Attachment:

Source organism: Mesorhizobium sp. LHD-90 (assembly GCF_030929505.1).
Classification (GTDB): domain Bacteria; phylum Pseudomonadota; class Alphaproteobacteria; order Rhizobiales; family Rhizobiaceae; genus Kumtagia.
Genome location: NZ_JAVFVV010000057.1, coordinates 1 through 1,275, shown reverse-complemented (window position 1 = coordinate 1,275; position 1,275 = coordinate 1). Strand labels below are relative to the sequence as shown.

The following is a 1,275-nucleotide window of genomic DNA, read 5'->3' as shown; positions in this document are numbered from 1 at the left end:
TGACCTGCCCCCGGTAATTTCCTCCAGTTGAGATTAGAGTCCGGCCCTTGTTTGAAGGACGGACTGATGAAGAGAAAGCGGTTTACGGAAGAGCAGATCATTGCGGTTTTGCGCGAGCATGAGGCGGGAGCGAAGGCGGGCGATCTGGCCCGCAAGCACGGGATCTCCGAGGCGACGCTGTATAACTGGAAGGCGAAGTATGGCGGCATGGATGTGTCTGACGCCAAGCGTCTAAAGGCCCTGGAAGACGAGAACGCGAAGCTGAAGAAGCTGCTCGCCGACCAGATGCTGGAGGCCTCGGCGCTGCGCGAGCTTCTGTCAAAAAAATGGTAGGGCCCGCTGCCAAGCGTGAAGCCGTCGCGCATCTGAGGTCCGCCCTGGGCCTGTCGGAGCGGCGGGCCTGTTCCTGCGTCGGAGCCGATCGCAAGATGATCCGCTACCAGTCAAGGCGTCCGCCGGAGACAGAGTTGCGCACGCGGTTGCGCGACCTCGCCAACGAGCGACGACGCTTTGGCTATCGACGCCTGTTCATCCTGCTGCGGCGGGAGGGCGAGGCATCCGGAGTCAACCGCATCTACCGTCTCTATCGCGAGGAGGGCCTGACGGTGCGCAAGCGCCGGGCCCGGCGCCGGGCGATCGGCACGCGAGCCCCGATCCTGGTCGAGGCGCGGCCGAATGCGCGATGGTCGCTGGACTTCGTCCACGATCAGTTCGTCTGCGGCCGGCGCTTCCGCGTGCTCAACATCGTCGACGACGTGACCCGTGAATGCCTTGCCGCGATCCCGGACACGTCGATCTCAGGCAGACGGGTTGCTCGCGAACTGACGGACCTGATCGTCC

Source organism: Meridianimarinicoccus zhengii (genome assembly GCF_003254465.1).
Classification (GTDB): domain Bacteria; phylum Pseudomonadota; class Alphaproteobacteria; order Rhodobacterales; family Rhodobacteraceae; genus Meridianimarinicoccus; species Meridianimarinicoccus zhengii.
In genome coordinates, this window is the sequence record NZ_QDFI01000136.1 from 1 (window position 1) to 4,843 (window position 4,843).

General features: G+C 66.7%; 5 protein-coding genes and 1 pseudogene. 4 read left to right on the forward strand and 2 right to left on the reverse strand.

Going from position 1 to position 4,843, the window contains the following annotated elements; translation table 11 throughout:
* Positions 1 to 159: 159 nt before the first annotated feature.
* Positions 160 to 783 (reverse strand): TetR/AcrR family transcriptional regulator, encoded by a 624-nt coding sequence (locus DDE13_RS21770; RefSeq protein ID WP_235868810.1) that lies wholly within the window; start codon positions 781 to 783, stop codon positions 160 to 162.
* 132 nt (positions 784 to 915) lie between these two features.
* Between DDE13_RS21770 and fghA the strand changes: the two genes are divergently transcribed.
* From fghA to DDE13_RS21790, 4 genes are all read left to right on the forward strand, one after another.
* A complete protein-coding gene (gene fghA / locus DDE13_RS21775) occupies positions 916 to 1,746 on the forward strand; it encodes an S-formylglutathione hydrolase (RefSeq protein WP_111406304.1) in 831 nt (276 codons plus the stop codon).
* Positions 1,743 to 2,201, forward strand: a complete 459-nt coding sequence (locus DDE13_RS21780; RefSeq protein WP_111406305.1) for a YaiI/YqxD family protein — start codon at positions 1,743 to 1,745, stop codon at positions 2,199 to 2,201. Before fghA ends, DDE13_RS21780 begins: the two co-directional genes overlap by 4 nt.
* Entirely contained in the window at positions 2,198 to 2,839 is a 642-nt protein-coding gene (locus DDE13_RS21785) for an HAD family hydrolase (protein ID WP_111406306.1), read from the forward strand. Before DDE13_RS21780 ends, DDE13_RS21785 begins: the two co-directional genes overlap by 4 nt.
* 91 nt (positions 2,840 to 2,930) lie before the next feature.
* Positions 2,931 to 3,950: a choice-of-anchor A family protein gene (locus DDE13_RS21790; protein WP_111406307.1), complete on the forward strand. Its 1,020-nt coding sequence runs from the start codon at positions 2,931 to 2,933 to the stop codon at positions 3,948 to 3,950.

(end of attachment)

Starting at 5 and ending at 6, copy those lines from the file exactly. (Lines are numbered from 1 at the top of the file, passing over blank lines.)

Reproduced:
TGACCTGCCCCCGGTAATTTCCTCCAGTTGAGATTAGAGTCCGGCCCTTGTTTGAAGGACGGACTGATGAAGAGAAAGCGGTTTACGGAAGAGCAGATCATTGCGGTTTTGCGCGAGCATGAGGCGGGAGCGAAGGCGGGCGATCTGGCCCGCAAGCACGGGATCTCCGAGGCGACGCTGTATAACTGGAAGGCGAAGTATGGCGGCATGGATGTGTCTGACGCCAAGCGTCTAAAGGCCCTGGAAGACGAGAACGCGAAGCTGAAGAAGCTGCTCGCCGACCAGATGCTGGAGGCCTCGGCGCTGCGCGAGCTTCTGTCAAAAAAATGGTAGGGCCCGCTGCCAAGCGTGAAGCCGTCGCGCATCTGAGGTCCGCCCTGGGCCTGTCGGAGCGGCGGGCCTGTTCCTGCGTCGGAGCCGATCGCAAGATGATCCGCTACCAGTCAAGGCGTCCGCCGGAGACAGAGTTGCGCACGCGGTTGCGCGACCTCGCCAACGAGCGACGACGCTTTGGCTATCGACGCCTGTTCATCCTGCTGCGGCGGGAGGGCGAGGCATCCGGAGTCAACCGCATCTACCGTCTCTATCGCGAGGAGGGCCTGACGGTGCGCAAGCGCCGGGCCCGGCGCCGGGCGATCGGCACGCGAGCCCCGATCCTGGTCGAGGCGCGGCCGAATGCGCGATGGTCGCTGGACTTCGTCCACGATCAGTTCGTCTGCGGCCGGCGCTTCCGCGTGCTCAACATCGTCGACGACGTGACCCGTGAATGCCTTGCCGCGATCCCGGACACGTCGATCTCAGGCAGACGGGTTGCTCGCGAACTGACGGACCTGATCGTCC

Source organism: Meridianimarinicoccus zhengii (genome assembly GCF_003254465.1).